Operon structure and cotranslational subunit association direct protein assembly in bacteria
Authors: Shieh YW, Minguez P, Bork P, Auburger JJ, Guilbride DL, Kramer G, Bukau B
CellNetworks People: Bork Peer, Bukau Bernd
Journal: Science. 2015 Nov 6;350(6261):678-80. doi: 10.1126/science.aac8171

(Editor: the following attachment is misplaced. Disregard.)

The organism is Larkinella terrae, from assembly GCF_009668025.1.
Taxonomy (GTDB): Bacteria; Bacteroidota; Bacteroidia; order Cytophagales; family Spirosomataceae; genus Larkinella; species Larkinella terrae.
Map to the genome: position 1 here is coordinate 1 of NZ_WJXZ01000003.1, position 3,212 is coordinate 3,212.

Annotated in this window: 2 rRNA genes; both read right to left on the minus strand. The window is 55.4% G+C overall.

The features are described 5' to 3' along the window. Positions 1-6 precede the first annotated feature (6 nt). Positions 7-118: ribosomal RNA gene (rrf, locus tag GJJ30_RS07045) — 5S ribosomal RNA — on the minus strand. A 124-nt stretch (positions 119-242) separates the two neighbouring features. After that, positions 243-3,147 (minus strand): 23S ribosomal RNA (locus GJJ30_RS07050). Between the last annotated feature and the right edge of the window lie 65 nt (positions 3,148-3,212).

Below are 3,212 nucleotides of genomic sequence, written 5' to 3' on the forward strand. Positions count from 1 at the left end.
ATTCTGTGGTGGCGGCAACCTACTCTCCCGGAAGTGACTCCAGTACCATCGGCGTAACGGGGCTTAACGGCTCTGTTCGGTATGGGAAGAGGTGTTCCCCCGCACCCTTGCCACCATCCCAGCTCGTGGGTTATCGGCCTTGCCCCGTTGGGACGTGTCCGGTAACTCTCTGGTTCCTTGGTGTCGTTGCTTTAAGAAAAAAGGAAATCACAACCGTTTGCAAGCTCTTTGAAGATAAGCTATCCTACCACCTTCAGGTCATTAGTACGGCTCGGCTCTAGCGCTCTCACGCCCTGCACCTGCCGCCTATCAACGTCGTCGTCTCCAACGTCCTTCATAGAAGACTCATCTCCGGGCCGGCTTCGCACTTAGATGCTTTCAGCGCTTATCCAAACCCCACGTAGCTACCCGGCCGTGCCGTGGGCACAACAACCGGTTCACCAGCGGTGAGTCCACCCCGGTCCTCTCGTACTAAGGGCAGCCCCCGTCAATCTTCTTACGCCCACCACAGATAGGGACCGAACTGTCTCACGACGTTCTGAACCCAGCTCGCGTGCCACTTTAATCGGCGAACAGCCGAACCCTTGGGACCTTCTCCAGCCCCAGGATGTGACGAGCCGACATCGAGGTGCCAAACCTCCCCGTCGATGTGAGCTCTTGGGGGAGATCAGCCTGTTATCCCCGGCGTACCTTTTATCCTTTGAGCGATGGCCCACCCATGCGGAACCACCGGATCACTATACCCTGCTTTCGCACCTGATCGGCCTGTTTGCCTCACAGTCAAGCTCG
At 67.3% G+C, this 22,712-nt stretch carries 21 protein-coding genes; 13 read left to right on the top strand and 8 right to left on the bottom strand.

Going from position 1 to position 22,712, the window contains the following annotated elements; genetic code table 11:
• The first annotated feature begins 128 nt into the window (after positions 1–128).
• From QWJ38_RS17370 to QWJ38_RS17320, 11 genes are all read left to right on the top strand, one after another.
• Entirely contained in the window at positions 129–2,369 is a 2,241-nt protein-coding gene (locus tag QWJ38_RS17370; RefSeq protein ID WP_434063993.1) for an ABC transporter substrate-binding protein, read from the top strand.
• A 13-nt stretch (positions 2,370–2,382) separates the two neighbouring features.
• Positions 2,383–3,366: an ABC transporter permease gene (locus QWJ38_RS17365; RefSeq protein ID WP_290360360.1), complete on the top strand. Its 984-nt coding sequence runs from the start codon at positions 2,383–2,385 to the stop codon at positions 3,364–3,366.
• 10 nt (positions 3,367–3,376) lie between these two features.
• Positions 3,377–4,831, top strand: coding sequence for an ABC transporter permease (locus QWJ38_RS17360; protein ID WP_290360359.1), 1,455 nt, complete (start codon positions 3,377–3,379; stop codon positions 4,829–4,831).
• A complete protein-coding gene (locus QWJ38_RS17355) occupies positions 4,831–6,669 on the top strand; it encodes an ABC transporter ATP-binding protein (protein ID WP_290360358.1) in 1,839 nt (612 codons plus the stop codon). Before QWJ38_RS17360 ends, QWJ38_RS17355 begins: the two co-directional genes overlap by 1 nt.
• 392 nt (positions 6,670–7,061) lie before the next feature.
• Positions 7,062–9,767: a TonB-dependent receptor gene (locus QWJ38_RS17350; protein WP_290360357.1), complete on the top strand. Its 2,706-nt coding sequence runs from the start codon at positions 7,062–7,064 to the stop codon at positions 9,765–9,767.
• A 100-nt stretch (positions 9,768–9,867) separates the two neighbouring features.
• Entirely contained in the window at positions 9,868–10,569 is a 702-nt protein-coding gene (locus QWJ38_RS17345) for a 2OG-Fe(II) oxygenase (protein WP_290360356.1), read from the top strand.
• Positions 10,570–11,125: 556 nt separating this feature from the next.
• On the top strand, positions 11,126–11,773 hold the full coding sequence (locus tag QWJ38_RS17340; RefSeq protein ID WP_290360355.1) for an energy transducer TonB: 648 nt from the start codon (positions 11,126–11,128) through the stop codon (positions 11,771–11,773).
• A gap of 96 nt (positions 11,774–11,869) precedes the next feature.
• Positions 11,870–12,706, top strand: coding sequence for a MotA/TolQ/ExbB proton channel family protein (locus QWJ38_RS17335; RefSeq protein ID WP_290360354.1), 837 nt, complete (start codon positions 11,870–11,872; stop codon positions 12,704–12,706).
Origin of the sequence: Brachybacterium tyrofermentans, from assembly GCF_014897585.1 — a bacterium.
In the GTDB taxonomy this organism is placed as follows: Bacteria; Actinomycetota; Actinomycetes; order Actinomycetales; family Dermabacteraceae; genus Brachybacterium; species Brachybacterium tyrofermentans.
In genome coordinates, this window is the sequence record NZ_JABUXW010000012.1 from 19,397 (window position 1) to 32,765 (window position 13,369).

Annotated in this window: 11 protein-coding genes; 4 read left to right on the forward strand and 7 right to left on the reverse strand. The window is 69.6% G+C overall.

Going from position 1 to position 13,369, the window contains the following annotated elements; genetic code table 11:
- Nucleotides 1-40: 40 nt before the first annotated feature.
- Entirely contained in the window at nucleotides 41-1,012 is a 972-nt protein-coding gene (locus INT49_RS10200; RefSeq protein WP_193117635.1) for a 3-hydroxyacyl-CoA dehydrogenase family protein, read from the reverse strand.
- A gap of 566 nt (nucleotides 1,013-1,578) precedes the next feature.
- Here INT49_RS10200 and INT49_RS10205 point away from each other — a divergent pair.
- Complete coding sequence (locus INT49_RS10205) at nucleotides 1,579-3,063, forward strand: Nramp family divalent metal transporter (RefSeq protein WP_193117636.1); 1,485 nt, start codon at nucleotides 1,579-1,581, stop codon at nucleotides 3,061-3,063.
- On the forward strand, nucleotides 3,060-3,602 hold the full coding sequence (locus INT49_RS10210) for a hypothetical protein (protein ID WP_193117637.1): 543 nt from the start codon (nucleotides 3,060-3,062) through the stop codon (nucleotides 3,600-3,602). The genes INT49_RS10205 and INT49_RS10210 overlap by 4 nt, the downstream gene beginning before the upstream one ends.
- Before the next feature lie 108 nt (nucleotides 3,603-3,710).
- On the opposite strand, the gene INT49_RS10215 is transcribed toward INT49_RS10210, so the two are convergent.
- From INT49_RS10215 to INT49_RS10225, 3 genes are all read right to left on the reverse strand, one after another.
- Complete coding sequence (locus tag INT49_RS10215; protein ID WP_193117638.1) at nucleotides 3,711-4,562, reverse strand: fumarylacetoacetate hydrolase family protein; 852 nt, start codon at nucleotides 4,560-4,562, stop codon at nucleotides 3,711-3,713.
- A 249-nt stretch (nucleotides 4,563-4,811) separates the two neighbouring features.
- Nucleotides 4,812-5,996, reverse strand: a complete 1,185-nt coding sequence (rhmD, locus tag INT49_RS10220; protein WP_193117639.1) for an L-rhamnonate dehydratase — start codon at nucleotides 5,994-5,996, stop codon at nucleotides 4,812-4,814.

Assembly of protein complexes is considered a posttranslational process involving random collision of subunits. We show that within the Escherichia coli cytosol, bacterial luciferase subunits LuxA and LuxB assemble into complexes close to the site of subunit synthesis. Assembly efficiency decreases markedly if subunits are synthesized on separate messenger RNAs from genes integrated at distant chromosomal sites. Subunit assembly initiates cotranslationally on nascent LuxB in vivo. The ribosome-associated chaperone trigger factor delays the onset of cotranslational interactions until the LuxB dimer interface is fully exposed. Protein assembly is thus directly coupled to the translation process and involves spatially confined, actively chaperoned cotranslational subunit interactions. Bacterial gene organization into operons therefore reflects a fundamental cotranslational mechanism for spatial and temporal regulation that is vital to effective assembly of protein complexes.